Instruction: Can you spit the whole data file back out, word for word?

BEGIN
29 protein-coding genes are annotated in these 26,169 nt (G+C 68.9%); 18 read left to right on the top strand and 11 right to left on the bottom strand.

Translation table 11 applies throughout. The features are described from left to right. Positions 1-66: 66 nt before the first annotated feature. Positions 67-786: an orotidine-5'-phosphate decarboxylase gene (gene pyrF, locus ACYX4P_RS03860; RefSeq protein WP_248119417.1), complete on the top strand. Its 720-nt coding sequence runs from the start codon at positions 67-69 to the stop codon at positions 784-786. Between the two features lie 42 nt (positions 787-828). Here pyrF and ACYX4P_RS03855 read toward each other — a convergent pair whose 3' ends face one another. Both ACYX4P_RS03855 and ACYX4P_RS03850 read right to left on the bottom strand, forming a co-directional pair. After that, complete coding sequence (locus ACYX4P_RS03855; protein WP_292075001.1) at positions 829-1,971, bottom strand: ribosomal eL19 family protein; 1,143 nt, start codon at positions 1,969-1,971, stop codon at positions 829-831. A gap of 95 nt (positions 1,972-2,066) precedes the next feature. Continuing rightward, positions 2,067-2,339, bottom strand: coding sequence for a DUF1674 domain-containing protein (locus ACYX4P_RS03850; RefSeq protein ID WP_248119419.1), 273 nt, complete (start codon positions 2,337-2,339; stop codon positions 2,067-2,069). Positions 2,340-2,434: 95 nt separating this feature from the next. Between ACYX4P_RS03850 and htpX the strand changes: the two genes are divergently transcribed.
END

29 protein-coding genes are annotated in these 26,169 nt (G+C 68.9%); 18 read left to right on the top strand and 11 right to left on the bottom strand.

Translation table 11 applies throughout. The features are described from left to right. Positions 1-66: 66 nt before the first annotated feature. Positions 67-786: an orotidine-5'-phosphate decarboxylase gene (gene pyrF, locus ACYX4P_RS03860; RefSeq protein WP_248119417.1), complete on the top strand. Its 720-nt coding sequence runs from the start codon at positions 67-69 to the stop codon at positions 784-786. Between the two features lie 42 nt (positions 787-828). Here pyrF and ACYX4P_RS03855 read toward each other — a convergent pair whose 3' ends face one another. Both ACYX4P_RS03855 and ACYX4P_RS03850 read right to left on the bottom strand, forming a co-directional pair. After that, complete coding sequence (locus ACYX4P_RS03855; protein WP_292075001.1) at positions 829-1,971, bottom strand: ribosomal eL19 family protein; 1,143 nt, start codon at positions 1,969-1,971, stop codon at positions 829-831. A gap of 95 nt (positions 1,972-2,066) precedes the next feature. Continuing rightward, positions 2,067-2,339, bottom strand: coding sequence for a DUF1674 domain-containing protein (locus ACYX4P_RS03850; RefSeq protein ID WP_248119419.1), 273 nt, complete (start codon positions 2,337-2,339; stop codon positions 2,067-2,069). Positions 2,340-2,434: 95 nt separating this feature from the next. Between ACYX4P_RS03850 and htpX the strand changes: the two genes are divergently transcribed.